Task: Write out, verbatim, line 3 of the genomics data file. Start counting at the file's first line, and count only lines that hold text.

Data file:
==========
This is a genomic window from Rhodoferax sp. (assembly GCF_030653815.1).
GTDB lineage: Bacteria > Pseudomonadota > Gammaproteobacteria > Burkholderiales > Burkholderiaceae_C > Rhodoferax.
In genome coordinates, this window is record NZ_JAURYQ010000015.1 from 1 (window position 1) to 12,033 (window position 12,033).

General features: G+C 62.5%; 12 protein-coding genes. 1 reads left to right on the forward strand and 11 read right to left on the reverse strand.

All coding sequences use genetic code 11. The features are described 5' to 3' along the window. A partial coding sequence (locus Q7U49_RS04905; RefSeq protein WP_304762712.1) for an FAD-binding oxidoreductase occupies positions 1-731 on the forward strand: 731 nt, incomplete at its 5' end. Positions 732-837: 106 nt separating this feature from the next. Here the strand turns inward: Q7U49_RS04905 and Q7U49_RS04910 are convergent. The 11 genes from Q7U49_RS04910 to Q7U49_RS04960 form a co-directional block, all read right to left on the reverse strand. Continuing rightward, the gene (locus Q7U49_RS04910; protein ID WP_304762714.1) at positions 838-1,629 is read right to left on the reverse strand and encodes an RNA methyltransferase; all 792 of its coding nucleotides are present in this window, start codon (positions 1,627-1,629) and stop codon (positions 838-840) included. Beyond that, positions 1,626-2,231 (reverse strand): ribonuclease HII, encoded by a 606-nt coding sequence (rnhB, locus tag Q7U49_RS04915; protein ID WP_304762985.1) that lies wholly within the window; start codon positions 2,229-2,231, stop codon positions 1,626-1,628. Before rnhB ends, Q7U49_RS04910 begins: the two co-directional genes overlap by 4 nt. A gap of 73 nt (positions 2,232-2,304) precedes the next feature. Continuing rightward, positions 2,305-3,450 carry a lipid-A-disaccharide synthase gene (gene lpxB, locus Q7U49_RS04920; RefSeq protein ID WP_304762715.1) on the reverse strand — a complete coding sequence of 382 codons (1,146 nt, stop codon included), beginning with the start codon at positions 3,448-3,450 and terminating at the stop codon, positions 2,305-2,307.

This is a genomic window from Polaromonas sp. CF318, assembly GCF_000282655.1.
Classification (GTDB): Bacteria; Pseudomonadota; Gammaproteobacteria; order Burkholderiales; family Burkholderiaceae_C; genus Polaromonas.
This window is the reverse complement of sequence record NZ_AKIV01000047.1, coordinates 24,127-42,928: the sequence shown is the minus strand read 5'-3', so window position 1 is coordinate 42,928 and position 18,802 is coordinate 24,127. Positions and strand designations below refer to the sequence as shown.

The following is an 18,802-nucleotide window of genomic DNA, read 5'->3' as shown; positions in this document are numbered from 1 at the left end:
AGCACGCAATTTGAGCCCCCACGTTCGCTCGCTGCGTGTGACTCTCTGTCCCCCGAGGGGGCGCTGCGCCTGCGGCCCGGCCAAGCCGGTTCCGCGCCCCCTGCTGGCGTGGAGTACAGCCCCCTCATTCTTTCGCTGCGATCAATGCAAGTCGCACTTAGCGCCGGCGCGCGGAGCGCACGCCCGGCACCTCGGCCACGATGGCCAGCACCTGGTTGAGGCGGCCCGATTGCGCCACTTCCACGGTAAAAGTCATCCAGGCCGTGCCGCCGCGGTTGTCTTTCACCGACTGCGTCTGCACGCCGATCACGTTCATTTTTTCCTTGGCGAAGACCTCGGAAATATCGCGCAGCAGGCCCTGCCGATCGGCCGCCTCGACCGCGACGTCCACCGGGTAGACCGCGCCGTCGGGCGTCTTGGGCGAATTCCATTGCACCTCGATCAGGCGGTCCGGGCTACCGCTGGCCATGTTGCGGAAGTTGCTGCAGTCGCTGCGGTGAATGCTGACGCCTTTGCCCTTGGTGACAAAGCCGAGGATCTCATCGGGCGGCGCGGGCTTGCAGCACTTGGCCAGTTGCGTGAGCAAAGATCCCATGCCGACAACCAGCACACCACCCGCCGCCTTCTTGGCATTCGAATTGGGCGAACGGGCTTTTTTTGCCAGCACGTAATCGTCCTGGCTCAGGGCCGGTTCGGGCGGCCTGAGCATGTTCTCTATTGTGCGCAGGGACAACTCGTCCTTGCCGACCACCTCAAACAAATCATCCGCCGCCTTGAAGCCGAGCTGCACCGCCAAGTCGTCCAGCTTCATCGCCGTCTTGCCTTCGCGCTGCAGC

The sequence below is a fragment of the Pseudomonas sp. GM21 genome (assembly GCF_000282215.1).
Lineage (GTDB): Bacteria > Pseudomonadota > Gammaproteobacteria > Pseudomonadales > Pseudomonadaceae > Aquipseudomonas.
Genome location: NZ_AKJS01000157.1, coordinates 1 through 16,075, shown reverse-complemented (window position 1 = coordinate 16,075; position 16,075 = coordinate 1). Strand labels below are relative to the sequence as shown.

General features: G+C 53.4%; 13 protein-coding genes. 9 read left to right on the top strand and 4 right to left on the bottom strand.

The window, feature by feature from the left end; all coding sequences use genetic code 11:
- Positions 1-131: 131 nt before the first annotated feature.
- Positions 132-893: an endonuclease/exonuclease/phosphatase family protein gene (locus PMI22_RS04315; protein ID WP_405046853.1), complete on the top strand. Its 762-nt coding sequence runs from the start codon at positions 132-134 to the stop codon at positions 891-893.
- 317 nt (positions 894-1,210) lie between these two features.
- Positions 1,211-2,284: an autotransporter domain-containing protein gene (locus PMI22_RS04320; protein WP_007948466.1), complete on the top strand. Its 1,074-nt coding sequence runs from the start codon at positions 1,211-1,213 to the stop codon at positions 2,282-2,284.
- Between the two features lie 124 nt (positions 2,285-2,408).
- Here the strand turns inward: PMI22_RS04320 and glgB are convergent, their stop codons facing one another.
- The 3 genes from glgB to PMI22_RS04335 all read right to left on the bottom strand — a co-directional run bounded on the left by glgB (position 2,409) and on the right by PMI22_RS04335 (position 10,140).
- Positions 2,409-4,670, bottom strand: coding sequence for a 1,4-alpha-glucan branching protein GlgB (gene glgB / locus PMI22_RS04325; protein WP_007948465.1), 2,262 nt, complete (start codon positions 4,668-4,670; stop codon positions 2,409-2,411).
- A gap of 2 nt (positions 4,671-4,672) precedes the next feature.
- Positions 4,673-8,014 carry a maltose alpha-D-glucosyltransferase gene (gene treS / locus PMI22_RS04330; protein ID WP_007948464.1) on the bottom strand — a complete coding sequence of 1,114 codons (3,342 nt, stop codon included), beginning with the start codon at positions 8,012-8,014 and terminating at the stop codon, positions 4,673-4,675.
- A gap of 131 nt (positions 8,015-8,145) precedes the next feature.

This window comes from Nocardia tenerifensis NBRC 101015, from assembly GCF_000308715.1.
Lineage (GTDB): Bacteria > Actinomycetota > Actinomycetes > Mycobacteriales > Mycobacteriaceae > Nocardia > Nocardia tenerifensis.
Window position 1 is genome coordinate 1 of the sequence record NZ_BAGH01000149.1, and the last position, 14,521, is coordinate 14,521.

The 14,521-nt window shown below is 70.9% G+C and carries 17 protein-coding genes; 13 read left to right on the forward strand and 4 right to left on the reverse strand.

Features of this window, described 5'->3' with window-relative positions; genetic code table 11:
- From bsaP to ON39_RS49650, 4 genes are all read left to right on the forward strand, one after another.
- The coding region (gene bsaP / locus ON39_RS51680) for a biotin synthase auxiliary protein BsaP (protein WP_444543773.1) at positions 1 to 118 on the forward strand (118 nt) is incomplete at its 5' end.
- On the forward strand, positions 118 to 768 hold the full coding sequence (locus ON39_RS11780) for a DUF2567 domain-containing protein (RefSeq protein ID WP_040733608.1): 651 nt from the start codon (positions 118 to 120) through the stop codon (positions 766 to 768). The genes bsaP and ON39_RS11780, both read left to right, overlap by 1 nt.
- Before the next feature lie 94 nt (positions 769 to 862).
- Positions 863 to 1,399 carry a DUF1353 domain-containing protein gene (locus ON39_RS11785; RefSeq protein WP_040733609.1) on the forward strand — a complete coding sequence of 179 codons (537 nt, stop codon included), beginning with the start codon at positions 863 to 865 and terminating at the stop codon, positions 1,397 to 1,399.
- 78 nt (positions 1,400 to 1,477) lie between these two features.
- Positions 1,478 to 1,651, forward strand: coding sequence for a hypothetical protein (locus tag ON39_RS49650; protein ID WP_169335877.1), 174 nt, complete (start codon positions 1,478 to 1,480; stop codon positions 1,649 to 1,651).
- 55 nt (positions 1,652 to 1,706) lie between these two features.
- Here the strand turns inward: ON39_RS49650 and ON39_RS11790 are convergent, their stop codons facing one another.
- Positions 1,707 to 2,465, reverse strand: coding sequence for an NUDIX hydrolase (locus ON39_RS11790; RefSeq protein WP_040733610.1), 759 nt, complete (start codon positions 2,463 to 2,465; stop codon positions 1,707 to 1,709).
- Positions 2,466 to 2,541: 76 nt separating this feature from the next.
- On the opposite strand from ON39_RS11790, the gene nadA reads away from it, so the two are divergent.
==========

In genome coordinates, this window is record NZ_JAURYQ010000015.1 from 1 (window position 1) to 12,033 (window position 12,033).